I see it all the time. Misbehaving children, parents either embarrassed or unconcerned, onlookers uncomfortably pretending to ignore the spectacle.
Parents don’t seem to know what to do. In a department store, I saw a father gazing at a display of jeans while his daughter, about four or five years old, dangled by his hand, writhing on the filthy floor screaming at the top if her lungs. She wasn’t crying. She was laughing, delighted with the looks she was getting form other customers. Dad was oblivious.
I refuse to be held hostage to these children. When I find myself irritated by screaming misbehaving children in a public place I leave.
Then I call or email the owner or manager of the business and tell them.
Nothing confrontational or even a complaint. Just the facts. “I was in your store a while ago and a kid was squalling so loudly that I got uncomfortable and left.” That’s it. When owners or managers hear that more than once they begin to intervene when kids are out of control in their store.
At the risk of appearing arrogant, I’m going to offer some help to parents of children who misbehave in public.
I want to offer two related interventions that will solve the problem you have with your misbehaving kids. You have probably heard of them, but have never heard them explained correctly.
Time Out and Negative Reinforcement.
Neither involves punishment and both are pleasant experiences that relieve stress and offer an opportunity for learning new behaviors more appropriate than the ones they replace.
First, Negative Reinforcement.
A reinforcement is anything that increases the chances of a particular behavior occurring in the future. Positive reinforcement means giving something that results in a behavior occurring and negative reinforcement means removing something that results in a particular behavior occurring.
For example, I’ve been going to economics sem
inars hosted by Voices on the Economy, (VOTE) for the last couple of years. I’ll spend a Saturday locked in a room with a bunch of other teachers and listen to lectures comparing and contrasting different economic theories on specific issues, like international trade, health care, or taxation.
Admittedly, I’m kind of a nerd and I enjoy these lectures. At least at first. We usually go for two or three hours at a stretch, and by the time a break comes, I’m ready to get up and move. As soon as the door opens, I’m off like a jet. While everyone else socializes and takes advantage of the snacks provided, I’m taking a brisk walk outside.
Where is the negative reinforcement you might ask?
One minute I’m sitting in a crowded room on a hard chair at a table. My butt hurts, the air is stale, people are too close, and I’m a tad claustrophobic. Suddenly the door is opened, I walk away, and I’m relieved of all those discomforts. The fact that those discomforts go away when I leave the room increases the chances that I will leave the room and take a brisk walk the next time I’m getting antsy and a break comes.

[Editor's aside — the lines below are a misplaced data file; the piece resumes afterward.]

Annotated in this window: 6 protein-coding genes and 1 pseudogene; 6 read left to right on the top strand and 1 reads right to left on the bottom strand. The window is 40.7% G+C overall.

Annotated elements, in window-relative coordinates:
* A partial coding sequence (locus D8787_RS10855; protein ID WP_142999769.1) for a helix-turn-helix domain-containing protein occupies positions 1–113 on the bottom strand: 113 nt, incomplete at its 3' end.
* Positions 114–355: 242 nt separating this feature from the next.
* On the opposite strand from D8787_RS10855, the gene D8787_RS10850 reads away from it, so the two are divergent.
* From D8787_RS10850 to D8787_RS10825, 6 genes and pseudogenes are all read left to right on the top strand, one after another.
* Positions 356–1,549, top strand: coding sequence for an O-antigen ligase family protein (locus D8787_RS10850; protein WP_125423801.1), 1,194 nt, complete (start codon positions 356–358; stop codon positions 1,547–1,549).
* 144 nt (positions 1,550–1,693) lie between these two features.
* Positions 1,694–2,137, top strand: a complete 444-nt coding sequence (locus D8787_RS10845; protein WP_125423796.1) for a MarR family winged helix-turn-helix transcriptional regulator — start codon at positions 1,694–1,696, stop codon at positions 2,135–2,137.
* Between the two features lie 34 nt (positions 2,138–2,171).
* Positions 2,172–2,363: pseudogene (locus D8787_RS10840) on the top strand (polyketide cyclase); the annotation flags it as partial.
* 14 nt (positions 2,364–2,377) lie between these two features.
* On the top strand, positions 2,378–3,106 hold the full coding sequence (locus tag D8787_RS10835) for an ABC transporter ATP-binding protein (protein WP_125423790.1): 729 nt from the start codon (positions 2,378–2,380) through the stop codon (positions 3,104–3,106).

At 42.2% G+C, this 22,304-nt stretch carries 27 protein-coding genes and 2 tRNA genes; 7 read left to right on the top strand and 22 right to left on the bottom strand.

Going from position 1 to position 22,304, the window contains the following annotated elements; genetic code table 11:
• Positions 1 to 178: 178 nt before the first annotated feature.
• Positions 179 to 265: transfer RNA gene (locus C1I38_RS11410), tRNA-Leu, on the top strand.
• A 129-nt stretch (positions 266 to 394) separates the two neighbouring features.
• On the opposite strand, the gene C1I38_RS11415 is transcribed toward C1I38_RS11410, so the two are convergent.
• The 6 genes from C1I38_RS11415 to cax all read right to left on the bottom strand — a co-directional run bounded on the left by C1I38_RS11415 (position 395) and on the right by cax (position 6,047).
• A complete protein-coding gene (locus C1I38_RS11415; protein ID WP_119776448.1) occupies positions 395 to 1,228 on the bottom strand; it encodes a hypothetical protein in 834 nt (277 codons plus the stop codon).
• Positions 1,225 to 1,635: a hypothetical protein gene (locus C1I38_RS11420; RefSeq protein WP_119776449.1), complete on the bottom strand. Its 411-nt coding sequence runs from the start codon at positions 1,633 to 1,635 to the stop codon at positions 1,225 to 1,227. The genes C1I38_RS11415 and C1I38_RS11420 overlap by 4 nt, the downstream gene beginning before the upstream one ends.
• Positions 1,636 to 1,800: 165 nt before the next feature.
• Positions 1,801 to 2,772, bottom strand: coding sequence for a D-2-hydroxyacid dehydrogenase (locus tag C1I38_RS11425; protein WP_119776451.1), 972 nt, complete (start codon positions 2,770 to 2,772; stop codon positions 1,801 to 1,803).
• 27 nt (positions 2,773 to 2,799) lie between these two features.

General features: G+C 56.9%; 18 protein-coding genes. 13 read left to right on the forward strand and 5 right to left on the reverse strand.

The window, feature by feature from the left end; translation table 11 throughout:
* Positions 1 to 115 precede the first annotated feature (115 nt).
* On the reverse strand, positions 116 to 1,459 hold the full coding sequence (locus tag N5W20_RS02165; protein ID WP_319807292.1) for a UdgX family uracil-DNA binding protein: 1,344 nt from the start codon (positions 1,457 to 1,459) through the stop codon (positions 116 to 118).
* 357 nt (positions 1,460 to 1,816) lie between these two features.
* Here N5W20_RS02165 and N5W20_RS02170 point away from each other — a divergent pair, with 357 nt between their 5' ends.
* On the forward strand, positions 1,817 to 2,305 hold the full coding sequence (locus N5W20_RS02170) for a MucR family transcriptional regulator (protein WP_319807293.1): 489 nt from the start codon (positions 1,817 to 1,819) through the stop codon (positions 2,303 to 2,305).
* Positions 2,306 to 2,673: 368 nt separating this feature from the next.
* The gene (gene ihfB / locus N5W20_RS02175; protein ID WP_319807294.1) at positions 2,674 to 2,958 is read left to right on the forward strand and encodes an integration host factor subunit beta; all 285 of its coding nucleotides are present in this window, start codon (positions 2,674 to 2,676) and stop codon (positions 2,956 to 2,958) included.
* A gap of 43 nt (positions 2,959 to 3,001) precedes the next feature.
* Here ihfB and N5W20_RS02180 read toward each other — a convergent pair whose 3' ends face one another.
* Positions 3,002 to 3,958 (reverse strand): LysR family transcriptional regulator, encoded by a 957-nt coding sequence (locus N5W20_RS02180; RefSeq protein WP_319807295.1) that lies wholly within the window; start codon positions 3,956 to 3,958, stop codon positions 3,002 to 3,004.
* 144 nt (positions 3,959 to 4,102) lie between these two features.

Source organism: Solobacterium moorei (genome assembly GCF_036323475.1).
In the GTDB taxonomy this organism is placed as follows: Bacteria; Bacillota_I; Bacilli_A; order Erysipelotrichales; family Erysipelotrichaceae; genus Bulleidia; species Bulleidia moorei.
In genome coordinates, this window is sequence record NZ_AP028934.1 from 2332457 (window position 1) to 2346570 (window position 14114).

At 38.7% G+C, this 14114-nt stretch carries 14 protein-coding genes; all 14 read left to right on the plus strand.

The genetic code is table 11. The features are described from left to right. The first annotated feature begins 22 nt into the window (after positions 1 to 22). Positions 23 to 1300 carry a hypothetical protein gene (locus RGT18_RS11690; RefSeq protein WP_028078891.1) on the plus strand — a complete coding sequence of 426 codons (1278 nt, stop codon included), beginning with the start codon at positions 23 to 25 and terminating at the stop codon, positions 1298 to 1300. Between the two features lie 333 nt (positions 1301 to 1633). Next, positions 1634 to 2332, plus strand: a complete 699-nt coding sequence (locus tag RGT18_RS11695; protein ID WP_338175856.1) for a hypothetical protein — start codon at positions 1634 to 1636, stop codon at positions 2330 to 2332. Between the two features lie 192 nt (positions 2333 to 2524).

Here’s another example.
I’m at a fast food outlet, standing in line waiting to order. Someone comes in with an obnoxious misbehaving child. I wonder how long I can put up with the caterwauling little irritant and decide to make my order to go. The line isn’t moving. The kid is just warming up and now adds shrieking and yodeling to the repertoire.
I walk out the door and…blessed peace!
I’m not stuck immobile in a line! Freedom of movement! Birds are singing! The air smells good!
Again, all those discomforts are suddenly gone, and the chance of repeating my “leaving behavior” in the future increases. That’s negative reinforcement.
On to Time Out.
Actually, the full title is Time Out From Reinforcement. That’s important, because it captures what the intervention is really all about.
I can’t tell you how badly I feel when I hear parents or teachers threaten a kid with time out.
“One more time and I’m putting you in time out!”
It is a threat of pain and coercion. It teaches abuse of power and that adults can have their way with people who are smaller and weaker. Its intention is to intimidate through fear. It produces petty tyrants and adolescent bullies.
The threat of time out means an adult intend to physically drag the kid to the door of a small room, throw the child in, and keep them there as punishment. Just like those child abuse stories of parents throwing kinds into closets or bathrooms and locking the door.
That is not time out.
The legal term is false imprisonment. It is child abuse and it’s illegal.
When I hear those kinds of threats, I take a photo with my cell phone or note identifying details and call the police or child protective services. Really.
Here is how Time Out From Reinforcement really works.
First, you have to understand that Time Out From Reinforcement is a teaching method. Several skills are being taught simultaneously.
The first is agency.
Social psychologists use the word agency to mean that we have free will, can make decisions, and that our behavior results from autonomous decision-making. Self-direction, and independence might be synonyms.
Note that we are not teaching obedience or compliance. Those things are meaningless without agency. Also, obedience and compliance are fine as long as there is something to comply with or be obedient to. Our fundamental goal is the help the learner learn to act independently in unpredictable situations. That is, to make decisions on the fly and behave in ways that advances their interests, rather than result in social disapproval.